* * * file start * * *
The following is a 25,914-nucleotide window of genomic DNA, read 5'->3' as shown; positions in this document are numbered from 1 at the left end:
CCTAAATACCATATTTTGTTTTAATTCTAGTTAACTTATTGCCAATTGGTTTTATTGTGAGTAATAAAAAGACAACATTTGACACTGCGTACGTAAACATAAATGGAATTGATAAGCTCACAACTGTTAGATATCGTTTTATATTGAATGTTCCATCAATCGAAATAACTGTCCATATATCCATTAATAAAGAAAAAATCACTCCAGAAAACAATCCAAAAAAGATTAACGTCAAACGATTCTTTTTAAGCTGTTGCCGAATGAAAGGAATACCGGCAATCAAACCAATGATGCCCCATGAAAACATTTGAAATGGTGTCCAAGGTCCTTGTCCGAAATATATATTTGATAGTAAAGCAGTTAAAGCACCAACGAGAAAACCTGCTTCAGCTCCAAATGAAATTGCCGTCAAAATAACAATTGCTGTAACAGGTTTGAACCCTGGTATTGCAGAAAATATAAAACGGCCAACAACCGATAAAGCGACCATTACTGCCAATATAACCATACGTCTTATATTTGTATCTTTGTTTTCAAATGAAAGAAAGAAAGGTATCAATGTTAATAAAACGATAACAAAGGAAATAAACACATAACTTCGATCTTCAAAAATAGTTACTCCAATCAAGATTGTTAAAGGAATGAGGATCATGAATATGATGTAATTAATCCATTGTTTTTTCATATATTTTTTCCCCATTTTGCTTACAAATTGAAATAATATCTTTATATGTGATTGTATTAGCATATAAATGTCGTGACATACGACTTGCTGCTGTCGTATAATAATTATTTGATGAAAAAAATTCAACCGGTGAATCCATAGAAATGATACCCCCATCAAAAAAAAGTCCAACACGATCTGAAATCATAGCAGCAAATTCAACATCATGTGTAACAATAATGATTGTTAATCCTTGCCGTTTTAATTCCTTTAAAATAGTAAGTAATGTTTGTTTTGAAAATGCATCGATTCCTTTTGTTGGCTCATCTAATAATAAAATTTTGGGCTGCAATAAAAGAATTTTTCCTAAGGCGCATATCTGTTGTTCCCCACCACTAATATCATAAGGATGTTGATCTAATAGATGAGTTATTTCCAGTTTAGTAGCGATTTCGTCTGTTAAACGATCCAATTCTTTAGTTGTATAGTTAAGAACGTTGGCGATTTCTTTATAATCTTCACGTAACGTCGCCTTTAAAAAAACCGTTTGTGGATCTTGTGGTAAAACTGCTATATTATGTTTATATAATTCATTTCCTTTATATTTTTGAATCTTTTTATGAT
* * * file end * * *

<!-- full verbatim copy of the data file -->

The following is a 25,914-nucleotide window of genomic DNA, read 5'->3' as shown; positions in this document are numbered from 1 at the left end:
CCTAAATACCATATTTTGTTTTAATTCTAGTTAACTTATTGCCAATTGGTTTTATTGTGAGTAATAAAAAGACAACATTTGACACTGCGTACGTAAACATAAATGGAATTGATAAGCTCACAACTGTTAGATATCGTTTTATATTGAATGTTCCATCAATCGAAATAACTGTCCATATATCCATTAATAAAGAAAAAATCACTCCAGAAAACAATCCAAAAAAGATTAACGTCAAACGATTCTTTTTAAGCTGTTGCCGAATGAAAGGAATACCGGCAATCAAACCAATGATGCCCCATGAAAACATTTGAAATGGTGTCCAAGGTCCTTGTCCGAAATATATATTTGATAGTAAAGCAGTTAAAGCACCAACGAGAAAACCTGCTTCAGCTCCAAATGAAATTGCCGTCAAAATAACAATTGCTGTAACAGGTTTGAACCCTGGTATTGCAGAAAATATAAAACGGCCAACAACCGATAAAGCGACCATTACTGCCAATATAACCATACGTCTTATATTTGTATCTTTGTTTTCAAATGAAAGAAAGAAAGGTATCAATGTTAATAAAACGATAACAAAGGAAATAAACACATAACTTCGATCTTCAAAAATAGTTACTCCAATCAAGATTGTTAAAGGAATGAGGATCATGAATATGATGTAATTAATCCATTGTTTTTTCATATATTTTTTCCCCATTTTGCTTACAAATTGAAATAATATCTTTATATGTGATTGTATTAGCATATAAATGTCGTGACATACGACTTGCTGCTGTCGTATAATAATTATTTGATGAAAAAAATTCAACCGGTGAATCCATAGAAATGATACCCCCATCAAAAAAAAGTCCAACACGATCTGAAATCATAGCAGCAAATTCAACATCATGTGTAACAATAATGATTGTTAATCCTTGCCGTTTTAATTCCTTTAAAATAGTAAGTAATGTTTGTTTTGAAAATGCATCGATTCCTTTTGTTGGCTCATCTAATAATAAAATTTTGGGCTGCAATAAAAGAATTTTTCCTAAGGCGCATATCTGTTGTTCCCCACCACTAATATCATAAGGATGTTGATCTAATAGATGAGTTATTTCCAGTTTAGTAGCGATTTCGTCTGTTAAACGATCCAATTCTTTAGTTGTATAGTTAAGAACGTTGGCGATTTCTTTATAATCTTCACGTAACGTCGCCTTTAAAAAAACCGTTTGTGGATCTTGTGGTAAAACTGCTATATTATGTTTATATAATTCATTTCCTTTATATTTTTGAATCTTTTTATGAT